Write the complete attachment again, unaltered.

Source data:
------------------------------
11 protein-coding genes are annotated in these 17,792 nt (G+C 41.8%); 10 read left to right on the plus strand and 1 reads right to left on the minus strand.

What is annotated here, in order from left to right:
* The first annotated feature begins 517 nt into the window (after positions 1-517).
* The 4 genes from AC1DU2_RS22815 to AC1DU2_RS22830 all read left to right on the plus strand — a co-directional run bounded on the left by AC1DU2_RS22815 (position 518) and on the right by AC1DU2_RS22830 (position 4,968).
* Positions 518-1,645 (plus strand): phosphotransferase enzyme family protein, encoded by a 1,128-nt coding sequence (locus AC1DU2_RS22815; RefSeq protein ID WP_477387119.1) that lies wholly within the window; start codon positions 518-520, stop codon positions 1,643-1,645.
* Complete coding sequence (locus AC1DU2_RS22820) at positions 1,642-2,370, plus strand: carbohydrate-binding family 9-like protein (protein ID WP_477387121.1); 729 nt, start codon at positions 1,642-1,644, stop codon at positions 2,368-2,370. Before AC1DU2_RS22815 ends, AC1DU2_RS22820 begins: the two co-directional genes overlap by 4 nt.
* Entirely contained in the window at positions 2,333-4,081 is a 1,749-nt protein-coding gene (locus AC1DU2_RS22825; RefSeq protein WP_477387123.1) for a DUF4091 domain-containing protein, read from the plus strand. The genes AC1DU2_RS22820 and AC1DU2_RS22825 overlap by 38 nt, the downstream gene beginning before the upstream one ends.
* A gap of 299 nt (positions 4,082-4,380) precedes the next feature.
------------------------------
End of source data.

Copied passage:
11 protein-coding genes are annotated in these 17,792 nt (G+C 41.8%); 10 read left to right on the plus strand and 1 reads right to left on the minus strand.

What is annotated here, in order from left to right:
* The first annotated feature begins 517 nt into the window (after positions 1-517).
* The 4 genes from AC1DU2_RS22815 to AC1DU2_RS22830 all read left to right on the plus strand — a co-directional run bounded on the left by AC1DU2_RS22815 (position 518) and on the right by AC1DU2_RS22830 (position 4,968).
* Positions 518-1,645 (plus strand): phosphotransferase enzyme family protein, encoded by a 1,128-nt coding sequence (locus AC1DU2_RS22815; RefSeq protein ID WP_477387119.1) that lies wholly within the window; start codon positions 518-520, stop codon positions 1,643-1,645.
* Complete coding sequence (locus AC1DU2_RS22820) at positions 1,642-2,370, plus strand: carbohydrate-binding family 9-like protein (protein ID WP_477387121.1); 729 nt, start codon at positions 1,642-1,644, stop codon at positions 2,368-2,370. Before AC1DU2_RS22815 ends, AC1DU2_RS22820 begins: the two co-directional genes overlap by 4 nt.
* Entirely contained in the window at positions 2,333-4,081 is a 1,749-nt protein-coding gene (locus AC1DU2_RS22825; RefSeq protein WP_477387123.1) for a DUF4091 domain-containing protein, read from the plus strand. The genes AC1DU2_RS22820 and AC1DU2_RS22825 overlap by 38 nt, the downstream gene beginning before the upstream one ends.
* A gap of 299 nt (positions 4,082-4,380) precedes the next feature.